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Saving & Investment Products

SAVING PRODUCTS 

Savings and Deposit accounts

Savings and deposit accounts are personal savings accounts, which are best suited to saving for the short to medium-term. It’s also important to have some money saved in case something unexpected happens and suddenly need to pay for things.

Whatever your reason for saving, it is a good idea to save some money on a regular basis. Many savings accounts give you instant access to your money so you can get at it when you need to.

With most savings and deposit accounts, there is little risk to your money.

Before you choose a savings account, ask:

What is the interest rate? Look at the CAR (compound annual rate) or AER (annual equivalent rate) to compare rates in different accounts. Is there a minimum deposit required to qualify for that rate? 

  1. Does the account pay an interest rate ahead of the inflation rate or is there inflation risk to your savings?
  2. Is there a minimum lodgment or withdrawal for regular savings?
  3. Is the interest rate fixed or variable?
  4. Is the deposit for a fixed period? If not, what notice do you need to give to withdraw money?
  5. With a fixed-term deposit are there charges if you want to withdraw your savings early?
  6. What savings in interest could you make if you pay a lump sum off your loan or credit card instead?
  7. Investments 

Types of Savings Accounts

You can choose from a wide range of accounts, depending on how much you want to save and what access you want to your money. Many accounts can be opened with as little as Ugx.10,000 and you can save either regular amounts or lump sums, and sometimes both. There are no transaction fees or maintenance charges with these accounts, which are available from banks, building societies and microfinance institutions. 

How they work

These accounts work by adding interest to your savings. Some accounts offer higher interest rates than others, so shop around for the best return on your money.

The Annual Equivalent Rate (AER) or Compound Annual Rate (CAR) will help you compare rates on different accounts. The higher the AER or CAR, the more interest you earn, but remember a higher rate may mean you have less access to your money. The following table shows how €1,000 grows at an interest rate of 2.5% CAR.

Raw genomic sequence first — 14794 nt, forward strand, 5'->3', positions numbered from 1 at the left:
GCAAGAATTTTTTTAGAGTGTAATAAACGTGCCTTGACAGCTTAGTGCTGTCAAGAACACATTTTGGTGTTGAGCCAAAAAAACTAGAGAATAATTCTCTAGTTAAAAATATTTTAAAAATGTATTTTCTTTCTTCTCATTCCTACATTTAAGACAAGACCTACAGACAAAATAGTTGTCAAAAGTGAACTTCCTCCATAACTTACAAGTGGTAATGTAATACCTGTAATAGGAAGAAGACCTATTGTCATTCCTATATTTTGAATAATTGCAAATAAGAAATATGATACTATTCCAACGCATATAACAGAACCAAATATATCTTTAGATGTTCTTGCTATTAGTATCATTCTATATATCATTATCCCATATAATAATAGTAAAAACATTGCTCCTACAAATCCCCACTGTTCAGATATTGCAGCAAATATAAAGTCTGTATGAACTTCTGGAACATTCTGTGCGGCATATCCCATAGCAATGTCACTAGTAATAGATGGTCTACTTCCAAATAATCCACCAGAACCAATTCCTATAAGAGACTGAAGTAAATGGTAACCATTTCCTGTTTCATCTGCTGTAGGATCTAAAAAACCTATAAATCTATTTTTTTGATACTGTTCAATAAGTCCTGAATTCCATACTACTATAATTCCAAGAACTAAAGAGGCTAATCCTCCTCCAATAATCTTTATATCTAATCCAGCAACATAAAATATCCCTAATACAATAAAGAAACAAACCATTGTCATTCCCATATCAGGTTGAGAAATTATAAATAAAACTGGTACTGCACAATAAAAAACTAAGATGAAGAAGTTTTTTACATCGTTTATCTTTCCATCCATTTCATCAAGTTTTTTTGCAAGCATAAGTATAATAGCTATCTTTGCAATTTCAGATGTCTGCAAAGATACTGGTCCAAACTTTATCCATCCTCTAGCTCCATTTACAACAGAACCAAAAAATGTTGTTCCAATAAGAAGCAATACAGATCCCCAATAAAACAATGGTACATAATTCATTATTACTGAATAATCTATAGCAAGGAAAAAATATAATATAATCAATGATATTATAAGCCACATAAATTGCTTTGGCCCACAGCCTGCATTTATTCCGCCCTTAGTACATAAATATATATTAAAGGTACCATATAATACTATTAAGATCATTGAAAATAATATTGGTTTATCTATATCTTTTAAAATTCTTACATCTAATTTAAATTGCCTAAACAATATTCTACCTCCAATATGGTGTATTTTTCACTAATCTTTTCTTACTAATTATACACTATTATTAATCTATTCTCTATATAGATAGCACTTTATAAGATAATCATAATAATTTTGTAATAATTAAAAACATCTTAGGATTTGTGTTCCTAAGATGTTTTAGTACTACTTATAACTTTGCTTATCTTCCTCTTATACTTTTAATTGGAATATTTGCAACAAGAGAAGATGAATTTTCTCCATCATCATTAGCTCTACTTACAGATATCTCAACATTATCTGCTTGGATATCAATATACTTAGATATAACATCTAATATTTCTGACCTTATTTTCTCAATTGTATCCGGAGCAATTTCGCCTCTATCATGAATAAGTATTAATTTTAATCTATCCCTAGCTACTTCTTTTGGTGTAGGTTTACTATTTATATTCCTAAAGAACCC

Year

Balance at start of year

Interest (2.5% a year)

Balance at end of year

Year 1

€1,000

€25

€1,025

Year 2

€1,025

€25.62

€1,050.62

Year 3

€1,050.62

€26.26

€1,076.88

 Inflation risk - the risk that your money will lose value or buying power over time. Even a modest inflation rate of 3% will mean that €100 will be worth only €97 after one year.

The difference between fixed and variable rate:

Interest rates on savings and deposit accounts may be either Fixed or Variable. 

Fixed interest rates stay the same for a set time so you know what return you will get. You will not benefit from any rate rises but you will not lose out if rates fall.

You usually have to tie up your savings for a set time to get a particular fixed rate of interest. If you need to withdraw early, or want to switch accounts to get a better rate, you may get less interest than the fixed rate you signed up to.

Variable interest rates can fall or rise when interest rates change. If rates fall, you earn less interest on your savings. If rates rise, you earn more. Most variable rate accounts allow you to withdraw your money immediately, so you can always switch your savings quickly if you see a better rate on offer.

How do you get access to your money?

Savings accounts give you access to your money either immediately or by giving notice of withdrawal. You can choose between short-medium-and long-term accounts such as:

A demand account – has a variable rate of interest and allows you to withdraw your money immediately if you need it.

A notice account –has a variable interest rate but you must give notice to withdraw money. In return, you get a better rate of interest.

A fixed-term deposit account - you get a fixed rate of interest if you leave your money for a set period of time, say one or two years. If you need to withdraw your money earlier, you will usually get less interest.